It’s almost Father’s Day. By no means am I the world’s best gift giver (even in the running), but I do try to share with my dad how critical his words of wisdom have been to my life over the years.
In fact, it is largely due to my dad’s deep involvement in real estate, as a small builder/developer and avid investor, that it has never held quite the intimidation factor I know real estate poses to many a buyer, seller, owner or renter. It’s also his real estate involvement and general financial acumen that has him positioned for financial security in his retirement at a time when so many other baby boomers are struggling.
Not only is he the financially smart sort, in his parts, my dad is well known for his brutally honest, decidedly unsentimental one-liners of advice on everything from fitness ("You only have to work out on the days you eat") to interpersonal relationship dynamics ("She who holds the cash makes the rules").
So, this Father’s Day, I’ve been inspired to give readers the gift of pithy words of effective real estate advice straight from the mouth of my dear not-so-old dad:
1. Buy it right. Whether you’re hoping to buy a personal residence that appreciates over time or you’re investing in the market (to rent or rehab and resell), my dad says the key to avoiding losses is to buy low in the first place, so you don’t have to rely on anything but the very most conservative appreciation figures to make your money.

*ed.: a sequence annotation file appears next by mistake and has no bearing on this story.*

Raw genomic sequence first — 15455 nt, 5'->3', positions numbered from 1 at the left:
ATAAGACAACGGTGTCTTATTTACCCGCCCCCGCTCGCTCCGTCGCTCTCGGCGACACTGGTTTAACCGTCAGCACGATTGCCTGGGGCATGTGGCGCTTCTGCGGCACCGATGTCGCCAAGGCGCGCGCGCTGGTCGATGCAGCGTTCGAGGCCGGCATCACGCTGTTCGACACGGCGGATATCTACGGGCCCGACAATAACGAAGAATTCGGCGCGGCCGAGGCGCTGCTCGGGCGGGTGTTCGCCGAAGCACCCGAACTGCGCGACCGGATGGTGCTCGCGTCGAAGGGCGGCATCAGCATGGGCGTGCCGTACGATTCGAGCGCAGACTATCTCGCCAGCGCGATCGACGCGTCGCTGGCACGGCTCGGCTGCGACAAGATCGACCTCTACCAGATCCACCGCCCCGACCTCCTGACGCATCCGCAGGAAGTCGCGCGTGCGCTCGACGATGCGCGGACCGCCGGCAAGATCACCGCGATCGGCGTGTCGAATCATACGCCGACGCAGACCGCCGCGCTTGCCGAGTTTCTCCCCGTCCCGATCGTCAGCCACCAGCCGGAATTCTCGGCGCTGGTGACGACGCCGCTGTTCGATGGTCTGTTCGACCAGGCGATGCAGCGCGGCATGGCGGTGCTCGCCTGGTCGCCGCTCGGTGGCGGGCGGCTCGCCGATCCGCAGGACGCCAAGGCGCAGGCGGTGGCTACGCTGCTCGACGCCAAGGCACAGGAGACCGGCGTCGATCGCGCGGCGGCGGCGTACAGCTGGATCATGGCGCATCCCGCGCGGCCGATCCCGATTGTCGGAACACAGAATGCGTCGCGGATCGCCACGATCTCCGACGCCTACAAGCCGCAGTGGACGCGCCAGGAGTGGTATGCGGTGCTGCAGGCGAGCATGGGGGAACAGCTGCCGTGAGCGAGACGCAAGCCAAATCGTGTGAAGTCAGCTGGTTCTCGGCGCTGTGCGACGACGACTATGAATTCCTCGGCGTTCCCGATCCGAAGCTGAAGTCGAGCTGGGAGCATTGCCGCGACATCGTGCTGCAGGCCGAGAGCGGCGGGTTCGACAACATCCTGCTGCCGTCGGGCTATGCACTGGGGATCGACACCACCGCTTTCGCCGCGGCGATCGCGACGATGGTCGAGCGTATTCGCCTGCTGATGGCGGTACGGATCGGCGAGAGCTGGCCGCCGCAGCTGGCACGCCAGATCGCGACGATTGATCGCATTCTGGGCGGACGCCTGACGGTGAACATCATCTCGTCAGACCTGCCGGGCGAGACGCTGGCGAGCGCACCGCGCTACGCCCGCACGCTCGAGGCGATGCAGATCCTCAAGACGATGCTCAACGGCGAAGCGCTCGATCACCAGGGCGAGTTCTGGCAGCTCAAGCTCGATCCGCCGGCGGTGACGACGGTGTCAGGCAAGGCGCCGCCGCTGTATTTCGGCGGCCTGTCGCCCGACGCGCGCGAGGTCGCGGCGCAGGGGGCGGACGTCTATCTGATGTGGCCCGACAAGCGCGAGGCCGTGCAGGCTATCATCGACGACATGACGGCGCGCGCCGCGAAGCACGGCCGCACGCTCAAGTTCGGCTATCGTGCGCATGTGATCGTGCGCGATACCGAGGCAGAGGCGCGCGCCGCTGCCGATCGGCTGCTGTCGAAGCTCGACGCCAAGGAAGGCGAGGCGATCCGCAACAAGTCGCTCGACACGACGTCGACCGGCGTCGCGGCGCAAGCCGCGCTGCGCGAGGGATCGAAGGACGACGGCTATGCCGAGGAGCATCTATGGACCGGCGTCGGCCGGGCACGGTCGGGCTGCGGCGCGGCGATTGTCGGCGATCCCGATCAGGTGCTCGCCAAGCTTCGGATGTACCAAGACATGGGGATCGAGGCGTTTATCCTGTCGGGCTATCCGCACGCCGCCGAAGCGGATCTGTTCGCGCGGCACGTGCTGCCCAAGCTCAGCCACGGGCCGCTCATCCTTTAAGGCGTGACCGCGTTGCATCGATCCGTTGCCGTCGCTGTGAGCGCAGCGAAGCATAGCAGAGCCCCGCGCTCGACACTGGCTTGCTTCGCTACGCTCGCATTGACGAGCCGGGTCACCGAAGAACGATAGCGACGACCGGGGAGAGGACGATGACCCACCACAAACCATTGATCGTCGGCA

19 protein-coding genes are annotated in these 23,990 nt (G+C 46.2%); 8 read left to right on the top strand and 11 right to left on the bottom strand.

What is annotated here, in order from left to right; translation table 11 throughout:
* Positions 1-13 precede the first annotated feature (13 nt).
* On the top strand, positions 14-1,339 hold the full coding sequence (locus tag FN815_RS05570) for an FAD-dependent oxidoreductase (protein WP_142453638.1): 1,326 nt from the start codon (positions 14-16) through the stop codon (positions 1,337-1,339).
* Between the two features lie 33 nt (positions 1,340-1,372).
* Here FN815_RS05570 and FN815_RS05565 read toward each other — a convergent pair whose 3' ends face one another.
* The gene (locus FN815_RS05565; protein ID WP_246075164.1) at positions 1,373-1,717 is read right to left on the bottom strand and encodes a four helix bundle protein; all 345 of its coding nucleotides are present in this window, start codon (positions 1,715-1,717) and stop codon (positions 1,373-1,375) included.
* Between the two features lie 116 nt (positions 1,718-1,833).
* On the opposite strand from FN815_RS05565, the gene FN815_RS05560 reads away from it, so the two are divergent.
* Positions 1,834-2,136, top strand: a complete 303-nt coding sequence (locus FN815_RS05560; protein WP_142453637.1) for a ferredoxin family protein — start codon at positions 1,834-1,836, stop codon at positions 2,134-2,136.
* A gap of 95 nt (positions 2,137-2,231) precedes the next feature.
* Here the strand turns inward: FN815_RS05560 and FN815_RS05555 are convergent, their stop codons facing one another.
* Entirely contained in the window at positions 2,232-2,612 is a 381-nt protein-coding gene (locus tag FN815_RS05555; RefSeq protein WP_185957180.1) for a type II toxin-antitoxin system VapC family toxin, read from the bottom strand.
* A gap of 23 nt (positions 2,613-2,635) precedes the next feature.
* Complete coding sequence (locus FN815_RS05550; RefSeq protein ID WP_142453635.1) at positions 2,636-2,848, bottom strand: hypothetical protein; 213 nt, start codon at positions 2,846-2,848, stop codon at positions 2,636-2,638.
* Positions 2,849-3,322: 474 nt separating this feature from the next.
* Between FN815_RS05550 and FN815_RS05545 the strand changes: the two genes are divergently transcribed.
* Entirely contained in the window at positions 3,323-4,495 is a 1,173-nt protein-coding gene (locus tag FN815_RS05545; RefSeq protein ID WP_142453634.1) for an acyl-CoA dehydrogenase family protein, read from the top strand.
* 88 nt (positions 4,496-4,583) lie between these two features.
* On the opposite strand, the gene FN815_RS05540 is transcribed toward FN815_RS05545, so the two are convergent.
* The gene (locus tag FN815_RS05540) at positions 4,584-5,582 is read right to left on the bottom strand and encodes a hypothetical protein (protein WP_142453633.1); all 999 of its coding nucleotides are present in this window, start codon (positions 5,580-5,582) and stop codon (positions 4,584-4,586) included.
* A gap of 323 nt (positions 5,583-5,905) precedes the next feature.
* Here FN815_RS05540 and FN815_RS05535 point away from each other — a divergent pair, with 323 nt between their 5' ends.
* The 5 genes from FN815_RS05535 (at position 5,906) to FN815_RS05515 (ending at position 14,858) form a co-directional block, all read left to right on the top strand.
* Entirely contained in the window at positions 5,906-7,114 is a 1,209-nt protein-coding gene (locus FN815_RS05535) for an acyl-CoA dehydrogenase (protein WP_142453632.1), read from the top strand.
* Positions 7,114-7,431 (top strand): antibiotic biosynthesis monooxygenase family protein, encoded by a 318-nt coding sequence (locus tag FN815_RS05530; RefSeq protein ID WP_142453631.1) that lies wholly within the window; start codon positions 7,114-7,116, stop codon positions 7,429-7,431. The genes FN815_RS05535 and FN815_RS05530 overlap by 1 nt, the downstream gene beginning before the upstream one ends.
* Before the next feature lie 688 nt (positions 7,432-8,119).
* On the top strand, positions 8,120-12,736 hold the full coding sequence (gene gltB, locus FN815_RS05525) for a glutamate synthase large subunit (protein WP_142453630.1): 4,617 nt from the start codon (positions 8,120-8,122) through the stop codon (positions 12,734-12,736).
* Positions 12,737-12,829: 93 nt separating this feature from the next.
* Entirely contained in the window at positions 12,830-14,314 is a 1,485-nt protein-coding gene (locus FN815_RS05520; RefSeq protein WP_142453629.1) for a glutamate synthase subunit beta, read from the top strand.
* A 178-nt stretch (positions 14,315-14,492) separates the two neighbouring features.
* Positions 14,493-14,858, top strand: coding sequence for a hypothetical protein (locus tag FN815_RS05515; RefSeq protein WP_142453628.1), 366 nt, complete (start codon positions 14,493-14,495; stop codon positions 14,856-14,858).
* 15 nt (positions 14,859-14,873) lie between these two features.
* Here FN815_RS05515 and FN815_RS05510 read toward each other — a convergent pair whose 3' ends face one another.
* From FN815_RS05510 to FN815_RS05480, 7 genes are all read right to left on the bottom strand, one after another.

Now, low, of course, is relative. My dad is also a big believer in buying homes in neighborhoods that have a strong future, due to low crime rates, nearby job and educational opportunities, and all-around neighborhood aesthetics.
To buy low and buy in these neighborhoods, though, you have to be willing to exercise emotional detachment from whether or not you successfully get any individual home.
You also have to be willing to work and bear some inconvenience to get the best deals, at times. On today’s market, that means buying short sales and foreclosures in great neighborhoods but in bad shape; being willing to pay cash and/or put in some serious sweat equity; and building strong relationships with local real estate pros who can advocate for you to get the deal you want.